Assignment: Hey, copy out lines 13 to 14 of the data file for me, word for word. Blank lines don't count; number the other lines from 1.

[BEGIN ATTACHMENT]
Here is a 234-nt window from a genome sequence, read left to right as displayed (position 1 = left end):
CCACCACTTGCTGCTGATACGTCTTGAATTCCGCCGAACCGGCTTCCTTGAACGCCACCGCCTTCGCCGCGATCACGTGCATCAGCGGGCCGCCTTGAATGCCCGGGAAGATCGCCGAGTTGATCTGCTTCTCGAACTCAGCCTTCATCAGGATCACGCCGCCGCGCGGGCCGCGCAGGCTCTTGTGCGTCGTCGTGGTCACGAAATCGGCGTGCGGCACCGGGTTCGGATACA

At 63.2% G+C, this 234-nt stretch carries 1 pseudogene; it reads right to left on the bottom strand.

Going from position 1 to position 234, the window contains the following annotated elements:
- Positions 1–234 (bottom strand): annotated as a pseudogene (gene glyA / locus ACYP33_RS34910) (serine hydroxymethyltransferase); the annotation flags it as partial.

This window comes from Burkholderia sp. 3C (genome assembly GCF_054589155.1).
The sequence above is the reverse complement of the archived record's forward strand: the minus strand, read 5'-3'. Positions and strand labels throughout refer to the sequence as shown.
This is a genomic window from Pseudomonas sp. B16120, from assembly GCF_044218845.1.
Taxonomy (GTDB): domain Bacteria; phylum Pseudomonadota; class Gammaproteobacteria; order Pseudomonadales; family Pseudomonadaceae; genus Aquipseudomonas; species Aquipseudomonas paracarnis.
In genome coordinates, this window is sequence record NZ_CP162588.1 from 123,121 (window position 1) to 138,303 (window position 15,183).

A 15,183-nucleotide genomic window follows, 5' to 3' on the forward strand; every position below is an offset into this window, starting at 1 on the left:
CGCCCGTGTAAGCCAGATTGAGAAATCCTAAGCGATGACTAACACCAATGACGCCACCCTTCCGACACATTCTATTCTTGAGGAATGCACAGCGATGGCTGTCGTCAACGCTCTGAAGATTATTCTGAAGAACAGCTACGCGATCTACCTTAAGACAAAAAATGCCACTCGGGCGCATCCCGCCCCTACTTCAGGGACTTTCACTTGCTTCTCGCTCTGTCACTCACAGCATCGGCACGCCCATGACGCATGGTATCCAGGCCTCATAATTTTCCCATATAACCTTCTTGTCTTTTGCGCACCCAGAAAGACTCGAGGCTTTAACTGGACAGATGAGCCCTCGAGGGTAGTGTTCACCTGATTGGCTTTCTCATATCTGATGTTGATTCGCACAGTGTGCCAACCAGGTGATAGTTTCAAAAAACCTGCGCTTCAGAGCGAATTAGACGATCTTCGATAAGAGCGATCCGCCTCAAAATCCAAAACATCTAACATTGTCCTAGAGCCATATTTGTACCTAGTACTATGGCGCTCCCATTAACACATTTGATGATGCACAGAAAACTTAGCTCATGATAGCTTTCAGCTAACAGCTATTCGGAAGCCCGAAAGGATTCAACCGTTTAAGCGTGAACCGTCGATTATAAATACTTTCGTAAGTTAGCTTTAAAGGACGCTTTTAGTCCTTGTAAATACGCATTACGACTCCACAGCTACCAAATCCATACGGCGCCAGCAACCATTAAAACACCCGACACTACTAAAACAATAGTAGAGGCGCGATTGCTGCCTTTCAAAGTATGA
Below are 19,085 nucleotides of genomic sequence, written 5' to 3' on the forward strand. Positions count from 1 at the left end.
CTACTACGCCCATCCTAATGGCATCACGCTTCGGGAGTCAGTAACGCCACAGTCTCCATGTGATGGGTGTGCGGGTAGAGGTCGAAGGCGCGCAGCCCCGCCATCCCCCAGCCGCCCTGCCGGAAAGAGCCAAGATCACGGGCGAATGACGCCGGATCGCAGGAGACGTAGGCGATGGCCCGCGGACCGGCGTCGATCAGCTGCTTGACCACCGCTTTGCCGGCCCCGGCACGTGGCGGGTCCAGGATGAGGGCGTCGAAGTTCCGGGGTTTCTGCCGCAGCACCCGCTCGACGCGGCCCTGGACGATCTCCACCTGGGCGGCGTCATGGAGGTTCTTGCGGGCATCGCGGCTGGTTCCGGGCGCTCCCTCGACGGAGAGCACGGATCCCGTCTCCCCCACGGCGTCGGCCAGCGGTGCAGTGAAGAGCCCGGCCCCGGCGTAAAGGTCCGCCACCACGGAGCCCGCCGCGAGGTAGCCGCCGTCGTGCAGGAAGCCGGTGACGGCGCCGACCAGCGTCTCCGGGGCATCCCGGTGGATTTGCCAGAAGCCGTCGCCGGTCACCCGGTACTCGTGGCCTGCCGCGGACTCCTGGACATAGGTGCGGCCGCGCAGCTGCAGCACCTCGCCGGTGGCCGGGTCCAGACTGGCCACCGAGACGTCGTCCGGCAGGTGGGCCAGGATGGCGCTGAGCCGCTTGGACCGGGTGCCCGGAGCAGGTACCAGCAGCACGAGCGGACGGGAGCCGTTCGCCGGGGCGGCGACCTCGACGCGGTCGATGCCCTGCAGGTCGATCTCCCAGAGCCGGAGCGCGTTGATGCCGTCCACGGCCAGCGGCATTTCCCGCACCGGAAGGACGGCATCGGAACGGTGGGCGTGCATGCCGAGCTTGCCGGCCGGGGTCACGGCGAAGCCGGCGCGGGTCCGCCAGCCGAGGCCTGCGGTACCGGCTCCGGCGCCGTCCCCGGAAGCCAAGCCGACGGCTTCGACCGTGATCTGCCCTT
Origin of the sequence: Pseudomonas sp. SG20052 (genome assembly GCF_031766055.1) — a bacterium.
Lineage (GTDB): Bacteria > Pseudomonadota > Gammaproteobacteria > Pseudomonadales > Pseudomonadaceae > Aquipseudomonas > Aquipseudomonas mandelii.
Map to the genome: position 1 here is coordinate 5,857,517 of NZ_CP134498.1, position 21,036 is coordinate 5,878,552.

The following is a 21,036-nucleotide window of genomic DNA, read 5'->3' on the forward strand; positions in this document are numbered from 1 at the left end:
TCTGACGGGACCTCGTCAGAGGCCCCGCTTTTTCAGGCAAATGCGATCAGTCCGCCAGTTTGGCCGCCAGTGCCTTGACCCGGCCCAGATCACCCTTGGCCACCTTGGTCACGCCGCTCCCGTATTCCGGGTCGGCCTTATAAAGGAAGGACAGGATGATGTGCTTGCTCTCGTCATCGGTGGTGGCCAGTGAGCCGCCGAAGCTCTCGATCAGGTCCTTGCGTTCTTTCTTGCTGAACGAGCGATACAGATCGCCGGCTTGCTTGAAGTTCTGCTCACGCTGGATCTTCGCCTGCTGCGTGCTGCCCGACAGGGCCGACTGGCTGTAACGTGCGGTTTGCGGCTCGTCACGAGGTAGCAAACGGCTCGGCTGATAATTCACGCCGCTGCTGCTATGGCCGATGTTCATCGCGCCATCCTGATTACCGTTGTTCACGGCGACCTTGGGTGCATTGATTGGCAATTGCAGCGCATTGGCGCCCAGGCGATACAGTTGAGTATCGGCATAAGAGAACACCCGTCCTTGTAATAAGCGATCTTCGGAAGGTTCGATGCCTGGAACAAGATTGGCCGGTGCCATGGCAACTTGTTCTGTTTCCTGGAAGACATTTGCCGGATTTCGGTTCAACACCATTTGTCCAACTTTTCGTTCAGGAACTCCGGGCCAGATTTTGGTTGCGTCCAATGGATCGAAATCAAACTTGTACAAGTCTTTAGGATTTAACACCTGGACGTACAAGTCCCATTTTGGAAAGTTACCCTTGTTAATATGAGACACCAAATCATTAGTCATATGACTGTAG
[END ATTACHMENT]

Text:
Below are 19,085 nucleotides of genomic sequence, written 5' to 3' on the forward strand. Positions count from 1 at the left end.
CTACTACGCCCATCCTAATGGCATCACGCTTCGGGAGTCAGTAACGCCACAGTCTCCATGTGATGGGTGTGCGGGTAGAGGTCGAAGGCGCGCAGCCCCGCCATCCCCCAGCCGCCCTGCCGGAAAGAGCCAAGATCACGGGCGAATGACGCCGGATCGCAGGAGACGTAGGCGATGGCCCGCGGACCGGCGTCGATCAGCTGCTTGACCACCGCTTTGCCGGCCCCGGCACGTGGCGGGTCCAGGATGAGGGCGTCGAAGTTCCGGGGTTTCTGCCGCAGCACCCGCTCGACGCGGCCCTGGACGATCTCCACCTGGGCGGCGTCATGGAGGTTCTTGCGGGCATCGCGGCTGGTTCCGGGCGCTCCCTCGACGGAGAGCACGGATCCCGTCTCCCCCACGGCGTCGGCCAGCGGTGCAGTGAAGAGCCCGGCCCCGGCGTAAAGGTCCGCCACCACGGAGCCCGCCGCGAGGTAGCCGCCGTCGTGCAGGAAGCCGGTGACGGCGCCGACCAGCGTCTCCGGGGCATCCCGGTGGATTTGCCAGAAGCCGTCGCCGGTCACCCGGTACTCGTGGCCTGCCGCGGACTCCTGGACATAGGTGCGGCCGCGCAGCTGCAGCACCTCGCCGGTGGCCGGGTCCAGACTGGCCACCGAGACGTCGTCCGGCAGGTGGGCCAGGATGGCGCTGAGCCGCTTGGACCGGGTGCCCGGAGCAGGTACCAGCAGCACGAGCGGACGGGAGCCGTTCGCCGGGGCGGCGACCTCGACGCGGTCGATGCCCTGCAGGTCGATCTCCCAGAGCCGGAGCGCGTTGATGCCGTCCACGGCCAGCGGCATTTCCCGCACCGGAAGGACGGCATCGGAACGGTGGGCGTGCATGCCGAGCTTGCCGGCCGGGGTCACGGCGAAGCCGGCGCGGGTCCGCCAGCCGAGGCCTGCGGTACCGGCTCCGGCGCCGTCCCCGGAAGCCAAGCCGACGGCTTCGACCGTGATCTGCCCTT